We use cookies and other similar technologies (Cookies) to enhance your experience and to provide you with relevant content and ads. By using our website, you are agreeing to the use of Cookies. You can change your settings at any time. Cookie Policy.

Where SOA Meets Cloud

David Linthicum

Updated: 3 Reasons Clouds Fail

Vote 0 Votes

I'm at Cloud Expo this week, and have been speaking with a great many people who are building their first clouds...public, private, and hybrid.   Some are working, some are not.   Here are 3 reasons that clouds are failing. 


Reason 1:  No governance.  You need to have a good governance and management strategy in order to effectively operate clouds to support the services levels required.   This means that governance software is monitoring your infrastructure as to set policies.    Guys like Abiquo, and a few others, should be considered to address the management and governance requirements.   


Reason 2:  No performance modeling.    While clouds seems like they should scale by some decree of the buzzword law, the reality is that most clouds are not optimized for performance or scaling.   Make sure to model performance and scalability, and validate that the architecture and technology is optimized. 


Reason 3:  No talent.   The largest issue around the failure of some clouds is the lack of architectural understanding of cloud computing, and the lack of skills required to scope, design, deploy, and test a cloud...private, public, or hybrid.     Not sure I have a fix for this, other than make sure to get the expert help you need.   It's relatively cheap considering the cost of failure.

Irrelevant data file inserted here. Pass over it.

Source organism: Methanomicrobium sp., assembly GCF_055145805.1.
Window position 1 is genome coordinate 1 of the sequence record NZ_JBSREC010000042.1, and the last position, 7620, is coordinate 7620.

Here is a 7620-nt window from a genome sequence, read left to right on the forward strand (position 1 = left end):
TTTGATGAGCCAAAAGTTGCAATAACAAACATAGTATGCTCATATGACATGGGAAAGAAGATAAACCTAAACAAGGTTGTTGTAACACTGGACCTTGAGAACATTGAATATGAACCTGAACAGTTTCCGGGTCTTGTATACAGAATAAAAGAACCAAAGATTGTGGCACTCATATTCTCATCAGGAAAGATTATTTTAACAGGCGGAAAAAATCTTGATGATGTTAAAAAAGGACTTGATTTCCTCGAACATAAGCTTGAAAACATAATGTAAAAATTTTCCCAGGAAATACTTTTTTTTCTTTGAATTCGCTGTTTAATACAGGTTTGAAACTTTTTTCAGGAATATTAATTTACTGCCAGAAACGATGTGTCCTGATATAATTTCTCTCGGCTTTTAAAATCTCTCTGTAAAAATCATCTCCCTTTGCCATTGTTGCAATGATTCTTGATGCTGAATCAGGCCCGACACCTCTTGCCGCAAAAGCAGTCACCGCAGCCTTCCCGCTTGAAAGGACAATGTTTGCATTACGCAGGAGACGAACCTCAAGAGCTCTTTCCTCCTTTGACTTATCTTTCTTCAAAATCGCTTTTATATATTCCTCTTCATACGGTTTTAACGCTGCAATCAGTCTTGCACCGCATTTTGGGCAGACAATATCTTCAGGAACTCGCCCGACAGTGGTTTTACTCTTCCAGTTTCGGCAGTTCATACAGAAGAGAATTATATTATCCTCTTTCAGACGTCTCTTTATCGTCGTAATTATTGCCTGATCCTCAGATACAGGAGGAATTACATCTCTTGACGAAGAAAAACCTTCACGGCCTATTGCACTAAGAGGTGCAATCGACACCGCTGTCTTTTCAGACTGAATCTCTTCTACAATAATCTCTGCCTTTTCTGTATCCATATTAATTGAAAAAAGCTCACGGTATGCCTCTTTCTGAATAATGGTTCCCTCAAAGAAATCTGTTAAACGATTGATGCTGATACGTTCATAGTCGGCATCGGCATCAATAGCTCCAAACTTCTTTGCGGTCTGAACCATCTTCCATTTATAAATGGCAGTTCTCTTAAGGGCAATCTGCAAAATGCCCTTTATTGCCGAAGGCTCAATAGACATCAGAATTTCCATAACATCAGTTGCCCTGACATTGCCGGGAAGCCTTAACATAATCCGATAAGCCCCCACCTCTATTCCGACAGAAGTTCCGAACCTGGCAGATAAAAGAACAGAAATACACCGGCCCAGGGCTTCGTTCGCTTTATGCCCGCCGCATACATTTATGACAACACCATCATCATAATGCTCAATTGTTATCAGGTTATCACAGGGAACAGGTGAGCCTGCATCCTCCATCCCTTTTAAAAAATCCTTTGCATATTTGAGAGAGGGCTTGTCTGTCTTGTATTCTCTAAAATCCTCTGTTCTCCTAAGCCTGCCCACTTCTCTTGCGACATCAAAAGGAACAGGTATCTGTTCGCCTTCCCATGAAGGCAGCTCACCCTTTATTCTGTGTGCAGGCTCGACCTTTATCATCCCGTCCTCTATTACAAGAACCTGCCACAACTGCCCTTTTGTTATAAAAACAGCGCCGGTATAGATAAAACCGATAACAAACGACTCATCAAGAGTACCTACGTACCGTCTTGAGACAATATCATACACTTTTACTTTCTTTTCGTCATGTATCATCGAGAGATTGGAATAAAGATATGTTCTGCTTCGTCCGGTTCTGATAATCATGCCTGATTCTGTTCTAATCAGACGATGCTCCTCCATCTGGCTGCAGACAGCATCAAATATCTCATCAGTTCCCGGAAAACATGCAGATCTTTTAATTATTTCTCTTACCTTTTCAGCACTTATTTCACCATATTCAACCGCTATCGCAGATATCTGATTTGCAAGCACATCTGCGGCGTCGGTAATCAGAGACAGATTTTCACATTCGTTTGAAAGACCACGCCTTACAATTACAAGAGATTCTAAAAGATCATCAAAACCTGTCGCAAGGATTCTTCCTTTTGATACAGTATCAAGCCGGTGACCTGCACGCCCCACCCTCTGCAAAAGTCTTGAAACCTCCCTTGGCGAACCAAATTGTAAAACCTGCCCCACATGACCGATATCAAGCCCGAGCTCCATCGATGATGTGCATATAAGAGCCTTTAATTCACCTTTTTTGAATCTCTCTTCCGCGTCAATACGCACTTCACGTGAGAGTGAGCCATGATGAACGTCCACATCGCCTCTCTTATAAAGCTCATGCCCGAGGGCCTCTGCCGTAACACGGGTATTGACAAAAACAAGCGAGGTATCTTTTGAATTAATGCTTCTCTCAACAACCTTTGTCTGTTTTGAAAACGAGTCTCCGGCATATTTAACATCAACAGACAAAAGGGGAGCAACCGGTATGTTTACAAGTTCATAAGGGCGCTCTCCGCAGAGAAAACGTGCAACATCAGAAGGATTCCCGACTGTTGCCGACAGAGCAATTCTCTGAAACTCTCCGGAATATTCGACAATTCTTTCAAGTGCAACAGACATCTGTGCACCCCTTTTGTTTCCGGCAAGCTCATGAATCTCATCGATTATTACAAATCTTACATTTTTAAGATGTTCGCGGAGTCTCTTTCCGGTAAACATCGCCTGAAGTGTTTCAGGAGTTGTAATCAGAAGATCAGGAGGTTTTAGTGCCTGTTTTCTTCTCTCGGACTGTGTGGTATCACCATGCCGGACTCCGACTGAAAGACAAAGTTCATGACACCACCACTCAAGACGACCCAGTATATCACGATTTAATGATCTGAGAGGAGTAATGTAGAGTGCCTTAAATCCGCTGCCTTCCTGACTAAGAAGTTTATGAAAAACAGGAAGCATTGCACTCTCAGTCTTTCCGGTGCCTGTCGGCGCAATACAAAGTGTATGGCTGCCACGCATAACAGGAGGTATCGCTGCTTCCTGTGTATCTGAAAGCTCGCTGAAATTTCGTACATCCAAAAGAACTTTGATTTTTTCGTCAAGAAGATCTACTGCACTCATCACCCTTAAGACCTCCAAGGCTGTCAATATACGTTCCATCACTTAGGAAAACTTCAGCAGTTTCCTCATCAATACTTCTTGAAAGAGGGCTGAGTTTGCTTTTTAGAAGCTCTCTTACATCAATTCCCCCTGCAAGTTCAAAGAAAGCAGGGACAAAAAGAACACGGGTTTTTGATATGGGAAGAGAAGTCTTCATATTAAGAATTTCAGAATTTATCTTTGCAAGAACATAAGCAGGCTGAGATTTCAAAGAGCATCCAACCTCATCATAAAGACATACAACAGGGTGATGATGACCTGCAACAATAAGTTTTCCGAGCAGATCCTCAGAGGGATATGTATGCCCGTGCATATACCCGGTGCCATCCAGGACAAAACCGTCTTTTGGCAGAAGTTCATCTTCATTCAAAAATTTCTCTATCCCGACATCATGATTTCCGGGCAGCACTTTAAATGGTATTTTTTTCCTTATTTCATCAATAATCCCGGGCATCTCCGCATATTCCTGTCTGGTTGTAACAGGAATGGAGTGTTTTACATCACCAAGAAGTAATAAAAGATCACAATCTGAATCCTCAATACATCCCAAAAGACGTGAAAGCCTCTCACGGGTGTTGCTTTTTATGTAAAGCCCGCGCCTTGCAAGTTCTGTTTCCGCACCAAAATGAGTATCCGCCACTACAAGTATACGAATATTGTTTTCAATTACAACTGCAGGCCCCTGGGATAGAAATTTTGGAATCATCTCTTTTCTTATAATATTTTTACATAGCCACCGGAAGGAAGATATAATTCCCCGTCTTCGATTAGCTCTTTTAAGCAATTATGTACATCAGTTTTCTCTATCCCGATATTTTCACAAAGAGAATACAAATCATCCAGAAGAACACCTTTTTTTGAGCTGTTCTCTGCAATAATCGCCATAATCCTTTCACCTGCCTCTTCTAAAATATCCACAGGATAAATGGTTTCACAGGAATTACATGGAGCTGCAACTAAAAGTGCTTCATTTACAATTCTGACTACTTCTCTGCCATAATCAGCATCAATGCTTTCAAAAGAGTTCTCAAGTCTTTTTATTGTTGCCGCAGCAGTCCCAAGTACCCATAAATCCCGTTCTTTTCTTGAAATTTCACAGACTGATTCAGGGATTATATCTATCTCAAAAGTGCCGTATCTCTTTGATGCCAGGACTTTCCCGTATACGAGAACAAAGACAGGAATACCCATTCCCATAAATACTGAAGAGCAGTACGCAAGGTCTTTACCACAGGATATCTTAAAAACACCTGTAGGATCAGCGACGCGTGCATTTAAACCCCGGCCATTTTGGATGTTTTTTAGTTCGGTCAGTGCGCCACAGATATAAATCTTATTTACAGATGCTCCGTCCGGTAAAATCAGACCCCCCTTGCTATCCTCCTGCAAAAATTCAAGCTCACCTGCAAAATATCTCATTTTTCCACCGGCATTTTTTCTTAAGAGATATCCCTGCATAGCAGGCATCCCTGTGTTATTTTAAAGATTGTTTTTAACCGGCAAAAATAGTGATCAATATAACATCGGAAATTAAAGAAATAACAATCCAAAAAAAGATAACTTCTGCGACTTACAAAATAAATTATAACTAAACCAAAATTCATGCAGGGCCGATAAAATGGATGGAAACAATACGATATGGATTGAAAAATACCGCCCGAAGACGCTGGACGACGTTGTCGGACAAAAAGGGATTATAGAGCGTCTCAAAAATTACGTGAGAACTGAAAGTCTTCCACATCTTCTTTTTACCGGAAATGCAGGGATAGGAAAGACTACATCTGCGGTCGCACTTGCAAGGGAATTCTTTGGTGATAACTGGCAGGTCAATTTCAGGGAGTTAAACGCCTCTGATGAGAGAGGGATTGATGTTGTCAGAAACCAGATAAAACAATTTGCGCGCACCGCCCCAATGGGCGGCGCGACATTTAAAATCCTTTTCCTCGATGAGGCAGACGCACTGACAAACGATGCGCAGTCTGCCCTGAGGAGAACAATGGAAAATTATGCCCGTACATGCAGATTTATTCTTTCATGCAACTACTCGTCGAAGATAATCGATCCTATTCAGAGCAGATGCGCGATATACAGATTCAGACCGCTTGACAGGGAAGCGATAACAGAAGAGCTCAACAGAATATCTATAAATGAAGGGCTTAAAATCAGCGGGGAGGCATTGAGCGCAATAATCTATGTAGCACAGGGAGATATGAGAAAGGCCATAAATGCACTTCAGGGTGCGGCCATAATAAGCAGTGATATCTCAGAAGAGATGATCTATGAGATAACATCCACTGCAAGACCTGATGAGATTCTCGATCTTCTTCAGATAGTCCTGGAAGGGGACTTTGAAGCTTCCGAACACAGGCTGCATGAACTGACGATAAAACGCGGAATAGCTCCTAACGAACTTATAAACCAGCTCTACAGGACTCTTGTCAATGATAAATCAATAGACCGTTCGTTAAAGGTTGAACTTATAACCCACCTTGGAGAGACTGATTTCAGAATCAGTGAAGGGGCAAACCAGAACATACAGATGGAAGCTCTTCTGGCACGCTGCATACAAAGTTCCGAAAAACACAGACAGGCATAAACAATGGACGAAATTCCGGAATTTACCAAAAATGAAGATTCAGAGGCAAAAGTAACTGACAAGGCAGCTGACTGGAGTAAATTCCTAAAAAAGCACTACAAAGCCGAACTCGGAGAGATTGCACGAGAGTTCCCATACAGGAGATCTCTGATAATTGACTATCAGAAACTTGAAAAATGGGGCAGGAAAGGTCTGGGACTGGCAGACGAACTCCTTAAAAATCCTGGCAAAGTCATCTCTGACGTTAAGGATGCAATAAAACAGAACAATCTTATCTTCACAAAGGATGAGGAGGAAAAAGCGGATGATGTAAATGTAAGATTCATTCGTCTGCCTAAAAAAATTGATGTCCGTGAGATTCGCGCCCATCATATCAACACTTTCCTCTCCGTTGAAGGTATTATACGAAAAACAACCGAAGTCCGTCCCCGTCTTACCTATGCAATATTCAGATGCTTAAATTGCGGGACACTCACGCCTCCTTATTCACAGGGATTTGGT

Leave a comment

This blog is your first step toward understanding the issues you will face as cloud computing and SOA converge. The movement to cloud computing is a disruptive change that IT departments will soon face as SOA and cloud computing begin to have an effect on the modern enterprise. IT managers must learn how to give as well as take information in this new, shareable environment, while still protecting their company's interests. Innovative companies will take advantage of these new resources and reinvent themselves as unstoppable forces in their markets. Those who don't take advantage of this revolution will become quickly outdated, perhaps out of business.

David Linthicum

David Linthicum is the CTO of Blue Mountain Labs, and an internationally known distributed computing and application integration expert. View more


 Subscribe in a reader

Recently Commented On

Monthly Archives